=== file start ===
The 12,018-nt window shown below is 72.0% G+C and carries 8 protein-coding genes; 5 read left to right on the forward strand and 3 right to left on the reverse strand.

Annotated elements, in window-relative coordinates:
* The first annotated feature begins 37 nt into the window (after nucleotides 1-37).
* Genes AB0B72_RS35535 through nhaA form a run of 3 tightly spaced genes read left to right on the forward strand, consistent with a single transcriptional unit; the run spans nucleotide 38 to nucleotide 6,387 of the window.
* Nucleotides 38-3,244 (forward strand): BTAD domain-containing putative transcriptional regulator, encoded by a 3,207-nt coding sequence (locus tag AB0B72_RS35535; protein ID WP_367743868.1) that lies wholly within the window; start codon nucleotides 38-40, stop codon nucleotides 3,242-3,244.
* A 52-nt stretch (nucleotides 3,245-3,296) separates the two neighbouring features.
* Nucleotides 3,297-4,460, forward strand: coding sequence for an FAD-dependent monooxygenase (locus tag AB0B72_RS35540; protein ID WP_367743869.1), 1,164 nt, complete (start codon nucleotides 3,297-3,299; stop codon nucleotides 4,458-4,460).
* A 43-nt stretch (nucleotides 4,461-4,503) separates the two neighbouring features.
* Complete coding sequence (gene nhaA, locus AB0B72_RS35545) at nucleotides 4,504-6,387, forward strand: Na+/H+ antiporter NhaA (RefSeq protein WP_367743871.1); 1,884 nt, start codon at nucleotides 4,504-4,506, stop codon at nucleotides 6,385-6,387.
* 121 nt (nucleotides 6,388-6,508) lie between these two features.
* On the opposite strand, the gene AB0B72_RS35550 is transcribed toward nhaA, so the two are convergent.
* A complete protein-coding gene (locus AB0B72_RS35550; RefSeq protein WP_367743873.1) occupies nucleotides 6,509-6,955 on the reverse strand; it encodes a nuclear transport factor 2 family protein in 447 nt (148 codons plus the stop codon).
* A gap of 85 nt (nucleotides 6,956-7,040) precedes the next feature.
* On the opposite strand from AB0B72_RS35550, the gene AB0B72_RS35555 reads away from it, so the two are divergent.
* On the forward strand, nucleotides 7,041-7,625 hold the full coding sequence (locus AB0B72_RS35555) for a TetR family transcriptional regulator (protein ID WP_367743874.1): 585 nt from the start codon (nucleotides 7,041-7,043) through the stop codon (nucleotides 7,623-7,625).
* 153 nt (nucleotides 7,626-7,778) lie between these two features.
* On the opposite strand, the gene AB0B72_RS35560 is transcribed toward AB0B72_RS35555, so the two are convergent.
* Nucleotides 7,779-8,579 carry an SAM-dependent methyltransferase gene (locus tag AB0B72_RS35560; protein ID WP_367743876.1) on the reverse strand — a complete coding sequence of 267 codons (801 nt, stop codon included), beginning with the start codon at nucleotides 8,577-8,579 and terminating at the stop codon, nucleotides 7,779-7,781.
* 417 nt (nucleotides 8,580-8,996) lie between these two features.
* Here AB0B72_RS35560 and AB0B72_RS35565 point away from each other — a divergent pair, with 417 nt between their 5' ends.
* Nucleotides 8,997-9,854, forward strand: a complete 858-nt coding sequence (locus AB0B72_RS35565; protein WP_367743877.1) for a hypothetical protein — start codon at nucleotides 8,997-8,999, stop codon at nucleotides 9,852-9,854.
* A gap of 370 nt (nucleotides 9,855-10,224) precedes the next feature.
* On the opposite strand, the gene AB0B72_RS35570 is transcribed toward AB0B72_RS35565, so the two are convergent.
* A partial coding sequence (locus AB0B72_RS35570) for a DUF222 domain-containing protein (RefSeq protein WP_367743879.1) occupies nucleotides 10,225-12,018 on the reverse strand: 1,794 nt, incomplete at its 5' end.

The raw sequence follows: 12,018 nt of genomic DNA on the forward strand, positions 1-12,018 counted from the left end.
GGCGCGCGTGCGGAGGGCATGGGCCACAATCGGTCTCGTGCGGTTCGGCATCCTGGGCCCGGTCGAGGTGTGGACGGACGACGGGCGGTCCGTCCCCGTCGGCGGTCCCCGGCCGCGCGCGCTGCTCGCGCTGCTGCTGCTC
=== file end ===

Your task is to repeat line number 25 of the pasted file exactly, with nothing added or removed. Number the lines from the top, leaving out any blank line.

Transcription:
The raw sequence follows: 12,018 nt of genomic DNA on the forward strand, positions 1-12,018 counted from the left end.